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Cholecystokinin A receptor

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The Cholecystokinin A receptor is a human protein, also known as CCKAR or CCK1, with CCK1 now being the IUPHAR-recommended name.

This gene encodes a G-protein coupled receptor that binds non-sulfated members of the cholecystokinin (CCK) family of peptide hormones. This receptor is a major physiologic mediator of pancreatic enzyme secretion and smooth muscle contraction of the gallbladder and stomach. In the central and peripheral nervous system this receptor regulates satiety and the release of beta-endorphin and dopamine.[1]

The extracellular, N-terminal, domain of this protein adopts a tertiary structure consisting of a few helical turns and a disulfide-cross linked loop. It is required for interaction of the cholecystokinin A receptor with its corresponding hormonal ligand.[2]

Selective LigandsEdit


  • Cholecystokinin
  • CCK-4
  • SR-146,131
  • A-71623 - modified tetrapeptide, potent and selective CCKA agonist, IC50 3.7nM, 1200x selectivity over CCKB, CAS# 130408-77-4


See alsoEdit


  1. Entrez Gene: CCKAR cholecystokinin A receptor.
  2. Pellegrini M, Mierke DF (November 1999). Molecular complex of cholecystokinin-8 and N-terminus of the cholecystokinin A receptor by NMR spectroscopy. Biochemistry 38 (45): 14775–83.

External linksEdit

Further readingEdit

  • Varga G, Bálint A, Burghardt B, D'Amato M (2004). Involvement of endogenous CCK and CCK1 receptors in colonic motor function.. Br. J. Pharmacol. 141 (8): 1275–84.
  • Miller LJ, Holicky EL, Ulrich CD, Wieben ED (1995). Abnormal processing of the human cholecystokinin receptor gene in association with gallstones and obesity.. Gastroenterology 109 (4): 1375–80.
  • Huppi K, Siwarski D, Pisegna JR, Wank S (1995). Chromosomal localization of the gastric and brain receptors for cholecystokinin (CCKAR and CCKBR) in human and mouse.. Genomics 25 (3): 727–9.
  • de Weerth A, Pisegna JR, Huppi K, Wank SA (1993). Molecular cloning, functional expression and chromosomal localization of the human cholecystokinin type A receptor.. Biochem. Biophys. Res. Commun. 194 (2): 811–8.
  • Ulrich CD, Ferber I, Holicky E, et al. (1993). Molecular cloning and functional expression of the human gallbladder cholecystokinin A receptor.. Biochem. Biophys. Res. Commun. 193 (1): 204–11.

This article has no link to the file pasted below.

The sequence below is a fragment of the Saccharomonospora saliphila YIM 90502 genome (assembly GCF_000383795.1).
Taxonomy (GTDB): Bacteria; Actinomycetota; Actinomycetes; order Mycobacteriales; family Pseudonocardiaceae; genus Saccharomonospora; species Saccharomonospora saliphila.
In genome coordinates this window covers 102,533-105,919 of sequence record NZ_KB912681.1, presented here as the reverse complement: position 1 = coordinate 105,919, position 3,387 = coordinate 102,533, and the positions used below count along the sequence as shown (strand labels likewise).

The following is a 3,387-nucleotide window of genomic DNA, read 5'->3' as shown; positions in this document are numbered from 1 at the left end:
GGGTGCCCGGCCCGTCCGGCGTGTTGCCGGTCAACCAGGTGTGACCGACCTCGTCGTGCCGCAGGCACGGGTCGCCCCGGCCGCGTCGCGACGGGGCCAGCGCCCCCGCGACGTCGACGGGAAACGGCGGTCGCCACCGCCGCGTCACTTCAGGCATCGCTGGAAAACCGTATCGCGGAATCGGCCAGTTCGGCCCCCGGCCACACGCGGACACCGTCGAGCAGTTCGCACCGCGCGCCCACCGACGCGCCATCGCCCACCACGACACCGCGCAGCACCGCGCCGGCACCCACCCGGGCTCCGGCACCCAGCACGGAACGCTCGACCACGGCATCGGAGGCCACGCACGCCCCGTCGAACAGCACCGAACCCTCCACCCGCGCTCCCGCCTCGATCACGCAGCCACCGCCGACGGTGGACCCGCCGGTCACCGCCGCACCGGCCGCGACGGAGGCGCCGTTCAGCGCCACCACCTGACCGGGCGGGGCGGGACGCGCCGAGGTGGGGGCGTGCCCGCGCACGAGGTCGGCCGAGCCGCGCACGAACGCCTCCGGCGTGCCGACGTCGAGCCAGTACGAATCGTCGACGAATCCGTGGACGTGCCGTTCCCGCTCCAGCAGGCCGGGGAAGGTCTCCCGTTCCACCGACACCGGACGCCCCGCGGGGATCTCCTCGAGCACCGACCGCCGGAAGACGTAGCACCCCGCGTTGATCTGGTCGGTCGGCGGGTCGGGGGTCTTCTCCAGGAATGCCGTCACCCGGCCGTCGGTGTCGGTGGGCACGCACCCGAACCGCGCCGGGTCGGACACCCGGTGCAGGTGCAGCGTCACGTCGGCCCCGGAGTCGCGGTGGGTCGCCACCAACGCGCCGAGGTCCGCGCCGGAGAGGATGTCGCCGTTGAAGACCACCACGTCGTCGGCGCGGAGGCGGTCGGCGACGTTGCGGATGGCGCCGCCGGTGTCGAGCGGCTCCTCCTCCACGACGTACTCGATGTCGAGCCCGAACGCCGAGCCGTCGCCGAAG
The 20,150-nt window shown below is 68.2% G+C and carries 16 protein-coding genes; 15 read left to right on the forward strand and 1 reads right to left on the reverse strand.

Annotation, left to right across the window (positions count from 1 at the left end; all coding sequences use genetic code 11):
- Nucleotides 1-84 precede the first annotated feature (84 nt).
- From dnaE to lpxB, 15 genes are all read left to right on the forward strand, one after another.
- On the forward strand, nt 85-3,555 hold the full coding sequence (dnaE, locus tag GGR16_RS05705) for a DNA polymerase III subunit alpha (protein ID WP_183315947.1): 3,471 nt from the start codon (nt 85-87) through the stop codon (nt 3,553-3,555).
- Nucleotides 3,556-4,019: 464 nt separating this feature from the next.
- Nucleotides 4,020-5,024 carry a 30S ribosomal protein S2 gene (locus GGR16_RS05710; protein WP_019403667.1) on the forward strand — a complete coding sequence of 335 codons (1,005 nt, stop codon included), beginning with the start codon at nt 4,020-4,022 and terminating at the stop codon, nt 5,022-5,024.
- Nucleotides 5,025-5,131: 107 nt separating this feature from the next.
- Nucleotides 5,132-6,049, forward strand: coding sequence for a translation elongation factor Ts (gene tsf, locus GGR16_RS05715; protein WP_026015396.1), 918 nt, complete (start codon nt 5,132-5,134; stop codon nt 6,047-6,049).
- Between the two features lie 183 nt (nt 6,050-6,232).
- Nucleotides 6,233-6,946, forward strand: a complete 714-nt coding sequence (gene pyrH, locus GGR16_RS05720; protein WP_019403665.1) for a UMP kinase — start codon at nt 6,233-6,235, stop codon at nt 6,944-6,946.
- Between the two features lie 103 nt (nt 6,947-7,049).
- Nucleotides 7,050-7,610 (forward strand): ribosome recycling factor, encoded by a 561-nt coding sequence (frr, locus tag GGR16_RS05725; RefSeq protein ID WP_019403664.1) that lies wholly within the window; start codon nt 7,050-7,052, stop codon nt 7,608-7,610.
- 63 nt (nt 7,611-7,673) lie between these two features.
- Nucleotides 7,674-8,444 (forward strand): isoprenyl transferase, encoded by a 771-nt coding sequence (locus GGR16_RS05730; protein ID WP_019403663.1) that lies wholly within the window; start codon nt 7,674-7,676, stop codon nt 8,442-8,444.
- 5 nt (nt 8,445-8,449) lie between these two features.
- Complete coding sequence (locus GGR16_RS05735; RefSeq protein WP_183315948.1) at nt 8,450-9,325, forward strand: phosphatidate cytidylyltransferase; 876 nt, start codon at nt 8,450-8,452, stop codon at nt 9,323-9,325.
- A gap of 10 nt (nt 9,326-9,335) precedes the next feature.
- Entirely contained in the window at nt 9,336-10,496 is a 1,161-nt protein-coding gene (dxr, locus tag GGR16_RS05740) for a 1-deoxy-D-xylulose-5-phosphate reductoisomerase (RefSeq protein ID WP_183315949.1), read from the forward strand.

• Kennedy K, Gigoux V, Escrieut C, et al. (1997). Identification of two amino acids of the human cholecystokinin-A receptor that interact with the N-terminal moiety of cholecystokinin.. J. Biol. Chem. 272 (5): 2920–6.
  • Inoue H, Iannotti CA, Welling CM, et al. (1997). Human cholecystokinin type A receptor gene: cytogenetic localization, physical mapping, and identification of two missense variants in patients with obesity and non-insulin-dependent diabetes mellitus (NIDDM).. Genomics 42 (2): 331–5.
  • Gigoux V, Escrieut C, Silvente-Poirot S, et al. (1998). Met-195 of the cholecystokinin-A receptor interacts with the sulfated tyrosine of cholecystokinin and is crucial for receptor transition to high affinity state.. J. Biol. Chem. 273 (23): 14380–6.
  • Funakoshi A, Fukamizu Y, Miyasaka K (2000). Mechanism of cholecystokinin-A- receptor antagonist on human pancreatic exocrine secretion. Localization of CCK-A receptor in the human duodenum.. Digestion 60 Suppl 1: 75–80.
  • Gigoux V, Escrieut C, Fehrentz JA, et al. (1999). Arginine 336 and asparagine 333 of the human cholecystokinin-A receptor binding site interact with the penultimate aspartic acid and the C-terminal amide of cholecystokinin.. J. Biol. Chem. 274 (29): 20457–64.
  • Gigoux V, Maigret B, Escrieut C, et al. (2000). Arginine 197 of the cholecystokinin-A receptor binding site interacts with the sulfate of the peptide agonist cholecystokinin.. Protein Sci. 8 (11): 2347–54.
  • Funakoshi A, Miyasaka K, Matsumoto H, et al. (2000). Gene structure of human cholecystokinin (CCK) type-A receptor: body fat content is related to CCK type-A receptor gene promoter polymorphism.. FEBS Lett. 466 (2–3): 264–6.
  • Tachikawa H, Harada S, Kawanishi Y, et al. (2000). Novel polymorphisms of the human cholecystokinin A receptor gene: an association analysis with schizophrenia. Am. J. Med. Genet. 96 (2): 141–5.
  • Giragossian C, Mierke DF (2001). Intermolecular interactions between cholecystokinin-8 and the third extracellular loop of the cholecystokinin A receptor. Biochemistry 40 (13): 3804–9.
  • Schmitz F, Schrader H, Otte J, et al. (2002). Identification of CCK-B/gastrin receptor splice variants in human peripheral blood mononuclear cells. Regul. Pept. 101 (1–3): 25–33.
  • Tachikawa H, Harada S, Kawanishi Y, et al. (2002). Linked polymorphisms (-333G>T and -286A>G) in the promoter region of the CCK-A receptor gene may be associated with schizophrenia. Psychiatry Research 103 (2–3): 147–55.
  • Schmitz F, Göke MN, Otte JM, et al. (2002). Cellular expression of CCK-A and CCK-B/gastrin receptors in human gastric mucosa. Regul. Pept. 102 (2–3): 101–10.
  • Okubo T, Harada S, Higuchi S, Matsushita S (2003). Investigation of quantitative trait loci in the CCKAR gene with susceptibility to alcoholism. Alcohol. Clin. Exp. Res. 26 (8 Suppl): 2S–5S.
  • Takata Y, Takeda S, Kawanami T, et al. (2003). Promoter analysis of human cholecystokinin type-A receptor gene. J. Gastroenterol. 37 (10): 815–20.

This article incorporates text from the United States National Library of Medicine, which is in the public domain.Template:Transmembranereceptor-stub Template:PDB Gallery


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